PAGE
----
From the longest railway tunnel to the steepest cogwheel railway, Switzerland is a tiny country of superlatives.
And just in time for Christmas, anther stunning record has been added to the Swiss rail system: The steepest funicular to ever climb a Swiss mountain!
The Stoos funicular can negotiate a 110 percent gradient with ease.
High above Lake Lucerne lies Stoos, a car free village with about 150 residents. We have been there because it is a perfect vantage point to climb Fronalpstock, a lesser known peak in Switzerland's central region. These days, the Stoos region has added some serious swag that will want the rest of us to go there asap...
From the valley floor near Schwyz, a brand new funicular is taking tourists to Stoos in a breeze. It leaves the valley about every 30 minutes and the ride takes three to five minutes. As for the length of the track, it is 1740 meters - yet the difference in altitude is a staggering 744 meters!
That's a gradient of 110 percent, blasting the previous Swiss record of Gelmerbahn with 106 percent of incline. (The world's steepest funicular with an incline of 122 percent is down under at Katoomba Scenic World.)
Now, put your thinking hat on for the following explanation on how gradients are calculated.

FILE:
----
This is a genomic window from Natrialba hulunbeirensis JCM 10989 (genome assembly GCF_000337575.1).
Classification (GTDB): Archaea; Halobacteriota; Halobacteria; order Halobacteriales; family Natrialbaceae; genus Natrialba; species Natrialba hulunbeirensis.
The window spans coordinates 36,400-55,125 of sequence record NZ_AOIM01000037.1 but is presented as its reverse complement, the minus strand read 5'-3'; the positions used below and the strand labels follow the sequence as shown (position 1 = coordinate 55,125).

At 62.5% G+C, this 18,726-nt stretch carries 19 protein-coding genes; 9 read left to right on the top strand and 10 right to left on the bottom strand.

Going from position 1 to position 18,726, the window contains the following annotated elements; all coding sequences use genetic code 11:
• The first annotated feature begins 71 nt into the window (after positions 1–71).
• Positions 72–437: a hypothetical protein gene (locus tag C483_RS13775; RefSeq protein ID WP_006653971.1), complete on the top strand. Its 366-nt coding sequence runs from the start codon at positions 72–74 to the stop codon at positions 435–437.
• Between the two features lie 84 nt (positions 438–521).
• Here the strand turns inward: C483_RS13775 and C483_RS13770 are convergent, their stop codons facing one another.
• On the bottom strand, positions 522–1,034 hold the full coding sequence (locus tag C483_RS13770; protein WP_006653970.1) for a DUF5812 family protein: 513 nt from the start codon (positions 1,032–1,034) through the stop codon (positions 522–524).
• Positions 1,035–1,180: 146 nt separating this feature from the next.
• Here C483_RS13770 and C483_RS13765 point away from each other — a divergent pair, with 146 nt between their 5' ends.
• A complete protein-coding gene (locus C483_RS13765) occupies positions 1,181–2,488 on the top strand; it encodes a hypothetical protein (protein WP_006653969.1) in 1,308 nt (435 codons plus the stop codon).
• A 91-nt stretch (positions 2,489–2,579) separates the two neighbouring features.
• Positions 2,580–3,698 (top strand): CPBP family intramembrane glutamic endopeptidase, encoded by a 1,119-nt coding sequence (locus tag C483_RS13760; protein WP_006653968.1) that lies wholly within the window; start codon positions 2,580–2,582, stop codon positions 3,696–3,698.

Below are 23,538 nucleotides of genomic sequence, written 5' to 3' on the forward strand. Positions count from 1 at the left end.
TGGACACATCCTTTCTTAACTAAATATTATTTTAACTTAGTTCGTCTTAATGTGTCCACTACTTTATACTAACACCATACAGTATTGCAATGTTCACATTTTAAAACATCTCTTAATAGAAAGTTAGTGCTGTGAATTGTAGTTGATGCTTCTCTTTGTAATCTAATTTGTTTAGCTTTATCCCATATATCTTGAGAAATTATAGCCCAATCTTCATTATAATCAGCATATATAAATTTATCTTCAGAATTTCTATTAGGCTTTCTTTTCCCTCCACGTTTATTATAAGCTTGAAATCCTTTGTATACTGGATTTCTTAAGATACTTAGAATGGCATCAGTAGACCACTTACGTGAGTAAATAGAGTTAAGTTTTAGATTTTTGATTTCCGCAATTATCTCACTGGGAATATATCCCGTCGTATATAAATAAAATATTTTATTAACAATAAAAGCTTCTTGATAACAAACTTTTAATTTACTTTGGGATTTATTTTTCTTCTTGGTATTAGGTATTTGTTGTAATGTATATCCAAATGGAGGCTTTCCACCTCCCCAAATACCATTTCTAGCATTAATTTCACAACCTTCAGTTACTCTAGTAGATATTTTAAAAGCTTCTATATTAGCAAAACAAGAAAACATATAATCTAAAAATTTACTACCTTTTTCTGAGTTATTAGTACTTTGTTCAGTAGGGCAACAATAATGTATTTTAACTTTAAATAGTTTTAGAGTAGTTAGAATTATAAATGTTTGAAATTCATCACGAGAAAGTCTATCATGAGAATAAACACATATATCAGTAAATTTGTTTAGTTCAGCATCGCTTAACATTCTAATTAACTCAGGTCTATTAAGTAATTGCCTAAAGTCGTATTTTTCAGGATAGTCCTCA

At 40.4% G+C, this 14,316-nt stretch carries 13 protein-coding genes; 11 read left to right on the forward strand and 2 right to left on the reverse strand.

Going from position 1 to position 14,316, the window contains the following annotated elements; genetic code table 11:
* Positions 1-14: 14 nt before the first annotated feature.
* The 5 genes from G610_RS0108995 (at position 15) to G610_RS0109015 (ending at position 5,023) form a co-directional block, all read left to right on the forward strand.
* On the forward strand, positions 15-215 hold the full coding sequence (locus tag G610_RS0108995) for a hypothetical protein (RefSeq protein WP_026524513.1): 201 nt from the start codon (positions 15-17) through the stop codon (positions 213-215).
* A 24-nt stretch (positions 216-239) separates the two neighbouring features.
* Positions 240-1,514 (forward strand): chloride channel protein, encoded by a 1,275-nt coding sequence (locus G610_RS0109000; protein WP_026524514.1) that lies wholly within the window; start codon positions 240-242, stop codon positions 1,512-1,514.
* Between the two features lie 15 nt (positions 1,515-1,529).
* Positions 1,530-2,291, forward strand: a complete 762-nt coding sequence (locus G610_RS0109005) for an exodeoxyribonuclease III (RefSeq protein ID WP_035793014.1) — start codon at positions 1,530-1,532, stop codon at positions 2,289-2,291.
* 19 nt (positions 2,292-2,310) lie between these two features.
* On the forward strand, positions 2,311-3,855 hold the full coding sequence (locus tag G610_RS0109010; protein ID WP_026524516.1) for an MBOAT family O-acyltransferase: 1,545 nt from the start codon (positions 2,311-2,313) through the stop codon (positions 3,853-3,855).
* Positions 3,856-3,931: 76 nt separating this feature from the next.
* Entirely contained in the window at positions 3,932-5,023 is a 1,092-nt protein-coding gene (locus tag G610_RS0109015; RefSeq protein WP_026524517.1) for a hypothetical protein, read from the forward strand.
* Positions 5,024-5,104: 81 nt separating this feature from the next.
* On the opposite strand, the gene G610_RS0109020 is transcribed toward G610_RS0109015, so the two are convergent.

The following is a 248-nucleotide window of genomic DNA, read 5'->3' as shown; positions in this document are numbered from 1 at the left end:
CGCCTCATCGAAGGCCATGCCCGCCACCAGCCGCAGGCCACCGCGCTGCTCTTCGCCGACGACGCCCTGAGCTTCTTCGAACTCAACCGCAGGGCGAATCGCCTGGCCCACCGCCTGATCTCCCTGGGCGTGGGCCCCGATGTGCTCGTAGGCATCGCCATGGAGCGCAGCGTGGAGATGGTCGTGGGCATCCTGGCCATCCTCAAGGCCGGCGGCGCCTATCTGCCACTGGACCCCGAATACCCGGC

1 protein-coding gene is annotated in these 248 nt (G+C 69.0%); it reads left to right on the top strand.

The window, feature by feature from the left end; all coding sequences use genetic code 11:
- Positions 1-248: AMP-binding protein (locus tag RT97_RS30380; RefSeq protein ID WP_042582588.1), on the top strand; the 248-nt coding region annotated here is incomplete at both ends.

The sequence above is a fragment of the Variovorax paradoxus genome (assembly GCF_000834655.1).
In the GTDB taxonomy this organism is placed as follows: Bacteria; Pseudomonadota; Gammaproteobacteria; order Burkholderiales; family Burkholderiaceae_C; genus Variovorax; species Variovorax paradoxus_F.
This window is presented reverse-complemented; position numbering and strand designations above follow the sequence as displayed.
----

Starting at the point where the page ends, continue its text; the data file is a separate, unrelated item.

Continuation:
Imagine that for every 100 meters of horizontal distance, the Stoos funicular will negotiate 110 meters of altitude. But how is it physically possible for passengers not to tumble over, you ask? The engineers came up with a clever solution of barrel shaped wagons that rotate along with the driving train. No matter how steep the slope, passengers remain standing in a horizontal position.
Call it a technological marvel or just another funicular. Either way, we are stoked about this one-of-a-kind vehicle and will report back with pictures and videos of our first trip on the new to Stoos funicular...
Stoosbahnen AG, Stoosplatz 1, 6433 Stoos
+41 (0)41 818 08 08
(Photographs copyright Stoosbahnen)
Dimitri loves discovering new trends and covers architecture, design, start-ups and tourism.
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